Events eeading up to Tiananmen Square difficult to fathom, digest



Events leading up to Tiananmen Square difficult to fathom, digest

This gripping autobiographical play delivers a stark account of an American teacher who witnesses first-hand the student unrest leading up to the Tiananmen Square massacre — and the price they paid in their struggle against authoritarian rule.

Moore, played masterfully by Jeff LeBeau, experiences both culture shock and psychological trauma. Joining his wife Susan for a one-year stay in Shanghai, he’s faced with the jarring contrast between the American and Chinese educational systems — and learns powerful lessons about civil unrest and martial law under Communism.

The playwright’s attempt to explore the vast cultural differences between China and America within the larger framework of the Tiananmen Square massacre is a bit ambitious. Several themes — cultural immersion, education, repression, freedom, rebellion — are crammed into 90 minutes. It’s a lot to digest. But the zestful, clever script keeps you hooked.

Because of the absence of an intermission (a requirement of the Fringe), the performance feels rushed and leaves you mentally panting.

Still, LeBeau meets the challenge with grace. His performance, in which he acts out an array of characters, is enchanting throughout — with spot-on impersonations of his students and others. It feels as if Moore himself is telling you his own story in his living room. LeBeau’s frequent eye contact with the audience and his expressive execution of the script personalizes the storytelling experience.

LeBeau shows impressive vocal dexterity in his delivery of “The Great Emancipator Meets the Monkey King” — an original bilingual rap opera that Moore wrote for his students (symbolic of their dreams for liberation). Later, he expresses the trauma Moore experiences while listening to a radio broadcast about the government’s merciless killing of student protestors.

Moore gets an A for an insightful and entertaining script. But this is theater, not literature — and at times, the show doesn’t give us enough to work with to visualize Moore’s everyday life in China.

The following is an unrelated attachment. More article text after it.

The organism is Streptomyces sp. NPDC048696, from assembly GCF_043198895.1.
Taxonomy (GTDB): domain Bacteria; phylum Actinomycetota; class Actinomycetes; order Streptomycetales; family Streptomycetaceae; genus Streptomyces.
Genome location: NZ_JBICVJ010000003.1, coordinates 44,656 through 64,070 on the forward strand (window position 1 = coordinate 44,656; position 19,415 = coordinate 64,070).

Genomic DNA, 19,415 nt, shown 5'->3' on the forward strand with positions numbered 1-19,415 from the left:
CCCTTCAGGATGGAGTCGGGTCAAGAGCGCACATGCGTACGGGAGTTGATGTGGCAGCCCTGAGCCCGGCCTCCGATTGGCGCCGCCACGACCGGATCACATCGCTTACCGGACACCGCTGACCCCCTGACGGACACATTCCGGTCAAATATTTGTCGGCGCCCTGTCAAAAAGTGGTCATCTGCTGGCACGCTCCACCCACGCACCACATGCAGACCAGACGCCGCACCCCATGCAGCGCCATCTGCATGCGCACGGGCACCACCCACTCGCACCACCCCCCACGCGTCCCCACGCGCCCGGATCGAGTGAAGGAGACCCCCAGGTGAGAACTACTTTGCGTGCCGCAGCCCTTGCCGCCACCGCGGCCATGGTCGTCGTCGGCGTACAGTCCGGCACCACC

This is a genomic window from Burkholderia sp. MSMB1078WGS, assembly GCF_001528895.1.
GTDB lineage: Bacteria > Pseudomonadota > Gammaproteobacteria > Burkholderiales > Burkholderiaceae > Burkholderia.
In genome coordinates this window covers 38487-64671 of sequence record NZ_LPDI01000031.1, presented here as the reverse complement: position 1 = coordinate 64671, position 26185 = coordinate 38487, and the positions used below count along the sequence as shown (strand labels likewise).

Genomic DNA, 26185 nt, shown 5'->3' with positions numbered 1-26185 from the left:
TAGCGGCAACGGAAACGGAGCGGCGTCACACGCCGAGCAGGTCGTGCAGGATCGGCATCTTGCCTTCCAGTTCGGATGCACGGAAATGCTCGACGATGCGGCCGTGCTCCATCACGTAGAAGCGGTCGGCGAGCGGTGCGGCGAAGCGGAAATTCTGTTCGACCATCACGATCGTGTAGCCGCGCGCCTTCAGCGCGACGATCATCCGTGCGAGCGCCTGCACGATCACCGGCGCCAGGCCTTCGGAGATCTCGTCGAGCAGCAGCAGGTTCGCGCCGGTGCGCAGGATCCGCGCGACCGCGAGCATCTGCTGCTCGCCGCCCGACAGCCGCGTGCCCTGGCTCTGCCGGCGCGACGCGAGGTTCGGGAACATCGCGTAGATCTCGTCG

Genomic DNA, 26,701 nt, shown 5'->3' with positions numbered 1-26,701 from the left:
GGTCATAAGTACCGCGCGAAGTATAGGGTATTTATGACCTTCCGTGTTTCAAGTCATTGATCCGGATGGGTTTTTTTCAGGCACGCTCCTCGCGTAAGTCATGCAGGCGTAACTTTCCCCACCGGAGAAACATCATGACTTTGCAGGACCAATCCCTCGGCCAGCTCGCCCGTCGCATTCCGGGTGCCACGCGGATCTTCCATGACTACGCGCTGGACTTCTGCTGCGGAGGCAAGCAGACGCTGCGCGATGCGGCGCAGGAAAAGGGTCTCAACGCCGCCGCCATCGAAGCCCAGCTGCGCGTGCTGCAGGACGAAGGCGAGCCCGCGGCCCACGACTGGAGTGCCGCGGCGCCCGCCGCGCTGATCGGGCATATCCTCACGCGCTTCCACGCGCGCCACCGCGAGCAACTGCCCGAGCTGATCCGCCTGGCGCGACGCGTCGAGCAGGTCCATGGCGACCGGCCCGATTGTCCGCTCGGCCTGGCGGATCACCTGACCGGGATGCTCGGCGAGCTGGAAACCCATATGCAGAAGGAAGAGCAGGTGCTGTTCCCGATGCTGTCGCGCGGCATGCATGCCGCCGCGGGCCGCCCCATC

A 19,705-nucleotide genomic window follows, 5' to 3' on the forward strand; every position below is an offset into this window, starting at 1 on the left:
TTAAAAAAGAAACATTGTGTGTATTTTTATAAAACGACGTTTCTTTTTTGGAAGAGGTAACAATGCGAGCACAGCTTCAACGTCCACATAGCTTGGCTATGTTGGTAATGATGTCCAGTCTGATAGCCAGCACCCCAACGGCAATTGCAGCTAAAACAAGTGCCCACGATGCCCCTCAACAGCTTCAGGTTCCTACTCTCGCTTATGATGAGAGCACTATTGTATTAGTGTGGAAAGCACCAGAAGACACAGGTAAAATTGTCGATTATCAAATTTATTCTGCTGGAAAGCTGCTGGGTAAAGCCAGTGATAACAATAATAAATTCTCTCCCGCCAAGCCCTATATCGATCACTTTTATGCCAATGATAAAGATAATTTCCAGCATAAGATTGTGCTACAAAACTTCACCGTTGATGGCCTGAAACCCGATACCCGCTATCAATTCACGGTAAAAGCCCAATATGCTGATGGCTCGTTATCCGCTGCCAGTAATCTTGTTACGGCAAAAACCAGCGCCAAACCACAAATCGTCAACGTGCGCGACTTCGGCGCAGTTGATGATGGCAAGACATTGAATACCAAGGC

Director Caleb Deschanel is an Oscar-winning cinematographer, whose credits include the Mel Gibson films “The Patriot” and “The Passion of the Christ.” This is his first stab at stage directing, and he could have done more within the parameters of a low-cost production. He might have had LeBeau mount an exercise bike so we could better envisage Moore’s biking through the busy Shanghai streets. Sounds of gunshots later on in the play would help us picture the May 4 protests in downtown Shanghai.

The ending of the monologue, though atmospheric, is abrupt. We are left to speculate about Jeff and Susan’s safe return to America.

Short video clips shown before and after the monologue give samples of urban life in China prior to the Tiananmen Square protests — which doesn’t look all that bad. The peaceful scenes belie the play’s opening words (“Mei you banfa,” a popular Chinese saying which translates to “No way out”).

The final shot is of a smiling father and boy, seemingly far away from the mayhem of the 1989 protests. But what, we wonder, happened to the miserable students from Moore’s class who cried out for freedom, the military tanks that suppressed them, and the thousands of gory deaths that followed?